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Intro to Shopping at Walgreens – lesson 1

I’ve had some discussions with folks lately, and we all agree there’s a lot to remember when you’re coupon shopping, especially when you’re trying to keep track of all the store policies. So hopefully this series of lessons for shopping at Walgreens and CVS will help us all out. I’m sure I’ll be back to reference it a few times!

For our first lesson, I thought we could look at coupons at Walgreens. Does order matter? What kinds of store coupons does Walgreens provide? How do store coupons combine with MFC?

Walgreens Store Coupons

Walgreens has three types of store coupons:

  • Instant Value Coupons (IVC) – coupons in the weekly Walgreens circulars
  • EasySaver Coupons (ESC) – coupons in the monthly EasySaver Catalog
  • Register Rewards (RR) – coupons that print from the special coupon printing machine for buying certain items that are on special

The easiest store coupons are probably the IVC and ESC. These can be combined with manufacturer coupons. They often have a limit printed on them, but I have never found this to be enforced. The explanation I received regarding that limit was that they would not sell you less than that number. That seems like a strange definition of limit, but they make the rules. When combining these coupons with manufacturer coupons, I always try to give them the manufacturer coupons first. If you have overage when you combine the IVC or ESC and your MFC, the register will beep if you give the MFC last, but it will not beep if you give the IVC or ESC last. At least that’s always been my experience. When you use and IVC or ESC, you will only ever need one for whatever items you’re buying. For instance, if there is an ESC for $2 off Garnier, and you would like to buy 3 Garnier, you need only present one ESC. If you have 3 Garnier, the register will deduct $6 when the ESC is scanned. You also need not worry about clipping these coupons and giving them to the cashier. They can scan them from inside the book, and since they do not send them in for reimbursement, you are free to keep them to use again.

RR are somewhat trickier. While they are only available from Walgreens, they are in fact manufacturer coupons. So how do they work? First, let’s start with an example. This week, if you buy 8 Dove products, you get $10 in RR. This will be in the form of a Catalina coupon that will print at the end of your order. This prints from a special coupon printing machine. It is not the same machine as the one that prints your receipt. RR do not roll. If I bought 8 Dove yesterday and got my $10 RR, I can’t take that today, buy 8 more Dove, pay with the $10 RR and get another $10 RR. I could use a RR from a different promotion to pay and still get my $10 RR, though. MFC should not, in general, effect the printing of RR, regardless of what some managers may tell you. There have been a few cases lately where some coupons were coded the same as the RR, which would then cause the RR not to print. This is because the computer cannot tell that you didn’t use an RR from the same promotion to pay. If the coupon looks like the RR to the computer, it’s not going to print another RR. This seems to be somewhat rare, however. When spending RR, you may use them on almost anything in the store. There are exclusions on the coupon itself. The trickiest part of spending RRs, besides remembering that they don’t roll, is following the rule that Walgreens has regarding the number of MFCs. You cannot have more MFCs than you do items, and RRs count as MFCs. For instance, if you have 4 items, all of which you have a MFC for, and you would like to also pay with a RR, you can’t. You would have to get a filler item. I will often pick up holiday pencils if they have them. They are usually less than $.25 each, so they make pretty good fillers. IVC and ESC do not count as MFC, so they do not count when you are tallying up your total MFCs.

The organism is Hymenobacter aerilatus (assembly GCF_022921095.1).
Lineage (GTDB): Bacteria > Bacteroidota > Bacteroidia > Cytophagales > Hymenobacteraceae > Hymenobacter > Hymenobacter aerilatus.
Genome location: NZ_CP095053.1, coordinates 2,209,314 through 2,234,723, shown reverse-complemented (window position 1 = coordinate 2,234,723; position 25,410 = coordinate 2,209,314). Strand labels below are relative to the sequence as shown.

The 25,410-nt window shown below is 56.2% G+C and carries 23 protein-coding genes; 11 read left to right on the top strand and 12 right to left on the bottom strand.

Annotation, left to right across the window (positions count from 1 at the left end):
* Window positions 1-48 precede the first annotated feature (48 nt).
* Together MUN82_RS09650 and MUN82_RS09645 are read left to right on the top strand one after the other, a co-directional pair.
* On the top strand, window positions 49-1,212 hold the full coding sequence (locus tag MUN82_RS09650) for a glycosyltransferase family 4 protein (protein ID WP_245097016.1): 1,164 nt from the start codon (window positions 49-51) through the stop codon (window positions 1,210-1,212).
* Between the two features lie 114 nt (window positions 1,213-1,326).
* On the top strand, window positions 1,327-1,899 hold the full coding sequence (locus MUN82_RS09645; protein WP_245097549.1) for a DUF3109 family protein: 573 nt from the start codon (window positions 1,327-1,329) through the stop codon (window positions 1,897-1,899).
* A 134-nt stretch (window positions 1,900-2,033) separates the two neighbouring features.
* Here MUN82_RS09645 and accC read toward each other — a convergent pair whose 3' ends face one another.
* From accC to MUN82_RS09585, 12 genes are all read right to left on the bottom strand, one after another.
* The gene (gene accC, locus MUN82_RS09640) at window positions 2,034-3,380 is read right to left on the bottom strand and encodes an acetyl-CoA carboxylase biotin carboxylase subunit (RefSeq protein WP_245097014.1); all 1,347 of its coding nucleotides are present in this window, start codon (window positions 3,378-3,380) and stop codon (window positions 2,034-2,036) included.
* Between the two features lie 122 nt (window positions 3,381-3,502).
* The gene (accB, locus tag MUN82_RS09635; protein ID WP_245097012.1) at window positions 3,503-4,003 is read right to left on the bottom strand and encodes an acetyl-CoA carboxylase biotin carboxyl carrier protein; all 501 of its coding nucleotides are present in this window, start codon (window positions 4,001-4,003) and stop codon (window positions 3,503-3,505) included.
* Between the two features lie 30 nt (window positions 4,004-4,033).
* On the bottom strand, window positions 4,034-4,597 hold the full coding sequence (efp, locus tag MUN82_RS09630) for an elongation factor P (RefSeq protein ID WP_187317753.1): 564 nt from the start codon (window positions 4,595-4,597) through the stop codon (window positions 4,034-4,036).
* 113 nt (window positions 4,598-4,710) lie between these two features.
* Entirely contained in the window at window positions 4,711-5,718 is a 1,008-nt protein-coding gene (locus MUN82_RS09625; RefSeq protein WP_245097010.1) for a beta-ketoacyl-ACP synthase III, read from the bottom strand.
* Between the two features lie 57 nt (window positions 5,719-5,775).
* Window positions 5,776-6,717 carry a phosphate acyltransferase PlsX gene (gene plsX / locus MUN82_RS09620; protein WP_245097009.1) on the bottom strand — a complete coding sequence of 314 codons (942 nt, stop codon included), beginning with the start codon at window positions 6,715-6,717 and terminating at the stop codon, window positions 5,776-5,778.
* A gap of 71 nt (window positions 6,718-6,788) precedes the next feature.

To recap:

  • # of MFC cannot exceed # of items
  • RR count as MFC, IVC and ESC do not
  • IVC and ESC may be combined with MFC
  • For best results, give your coupons to the cashier in this order: RR, IVC/ESC, MFC
  • RR do not “roll”
  • In almost all cases, MFC should not prevent your RR from printing
  • Often the limit on IVC and ESC is not enforced

Whew, ok, that’s a lot of information. I hope this brief introduction into couponing at Walgreens has been helpful. I’ll write up some information regarding their rebate program (which may or may not be going away in April. There are conflicting reports) sometime soon.

Thanks for reading.

2 comments to Intro to Shopping at Walgreens – lesson 1

  • Mama2SweetBabyJames


    I desperately needed that. Keep the info rolling.

  • Michel-lee

    I’m trying to figure this whole savings out. I’m happy I found your site because I get to read how to do things. I found you at the blog party. I have one question about the Walgreens rewards. Do you a card and if so how do you get one?

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